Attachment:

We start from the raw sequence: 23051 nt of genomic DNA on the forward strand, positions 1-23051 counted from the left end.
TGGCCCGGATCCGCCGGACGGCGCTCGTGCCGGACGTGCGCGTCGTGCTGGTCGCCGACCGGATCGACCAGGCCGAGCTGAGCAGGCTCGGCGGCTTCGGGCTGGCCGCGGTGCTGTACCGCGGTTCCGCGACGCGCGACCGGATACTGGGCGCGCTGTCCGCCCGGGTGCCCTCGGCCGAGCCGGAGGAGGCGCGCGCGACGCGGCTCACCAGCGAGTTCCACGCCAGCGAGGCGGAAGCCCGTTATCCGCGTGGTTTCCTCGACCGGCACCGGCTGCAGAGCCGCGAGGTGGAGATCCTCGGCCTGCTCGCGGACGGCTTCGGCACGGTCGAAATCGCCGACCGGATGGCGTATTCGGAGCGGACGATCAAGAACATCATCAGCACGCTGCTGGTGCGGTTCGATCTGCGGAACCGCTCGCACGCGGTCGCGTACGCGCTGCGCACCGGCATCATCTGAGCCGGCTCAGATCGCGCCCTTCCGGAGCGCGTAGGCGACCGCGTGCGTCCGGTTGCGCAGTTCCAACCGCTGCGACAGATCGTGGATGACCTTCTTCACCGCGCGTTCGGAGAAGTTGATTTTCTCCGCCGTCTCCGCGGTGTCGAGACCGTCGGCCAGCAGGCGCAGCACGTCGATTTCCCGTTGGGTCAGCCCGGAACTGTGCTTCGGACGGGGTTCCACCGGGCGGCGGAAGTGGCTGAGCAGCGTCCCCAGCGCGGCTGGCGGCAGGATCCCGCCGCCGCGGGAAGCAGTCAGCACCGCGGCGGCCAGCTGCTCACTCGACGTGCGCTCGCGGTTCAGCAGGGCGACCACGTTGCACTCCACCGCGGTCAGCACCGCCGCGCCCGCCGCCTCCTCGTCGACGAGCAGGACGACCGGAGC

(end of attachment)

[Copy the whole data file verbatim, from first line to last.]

We start from the raw sequence: 23051 nt of genomic DNA on the forward strand, positions 1-23051 counted from the left end.
TGGCCCGGATCCGCCGGACGGCGCTCGTGCCGGACGTGCGCGTCGTGCTGGTCGCCGACCGGATCGACCAGGCCGAGCTGAGCAGGCTCGGCGGCTTCGGGCTGGCCGCGGTGCTGTACCGCGGTTCCGCGACGCGCGACCGGATACTGGGCGCGCTGTCCGCCCGGGTGCCCTCGGCCGAGCCGGAGGAGGCGCGCGCGACGCGGCTCACCAGCGAGTTCCACGCCAGCGAGGCGGAAGCCCGTTATCCGCGTGGTTTCCTCGACCGGCACCGGCTGCAGAGCCGCGAGGTGGAGATCCTCGGCCTGCTCGCGGACGGCTTCGGCACGGTCGAAATCGCCGACCGGATGGCGTATTCGGAGCGGACGATCAAGAACATCATCAGCACGCTGCTGGTGCGGTTCGATCTGCGGAACCGCTCGCACGCGGTCGCGTACGCGCTGCGCACCGGCATCATCTGAGCCGGCTCAGATCGCGCCCTTCCGGAGCGCGTAGGCGACCGCGTGCGTCCGGTTGCGCAGTTCCAACCGCTGCGACAGATCGTGGATGACCTTCTTCACCGCGCGTTCGGAGAAGTTGATTTTCTCCGCCGTCTCCGCGGTGTCGAGACCGTCGGCCAGCAGGCGCAGCACGTCGATTTCCCGTTGGGTCAGCCCGGAACTGTGCTTCGGACGGGGTTCCACCGGGCGGCGGAAGTGGCTGAGCAGCGTCCCCAGCGCGGCTGGCGGCAGGATCCCGCCGCCGCGGGAAGCAGTCAGCACCGCGGCGGCCAGCTGCTCACTCGACGTGCGCTCGCGGTTCAGCAGGGCGACCACGTTGCACTCCACCGCGGTCAGCACCGCCGCGCCCGCCGCCTCCTCGTCGACGAGCAGGACGACCGGAGC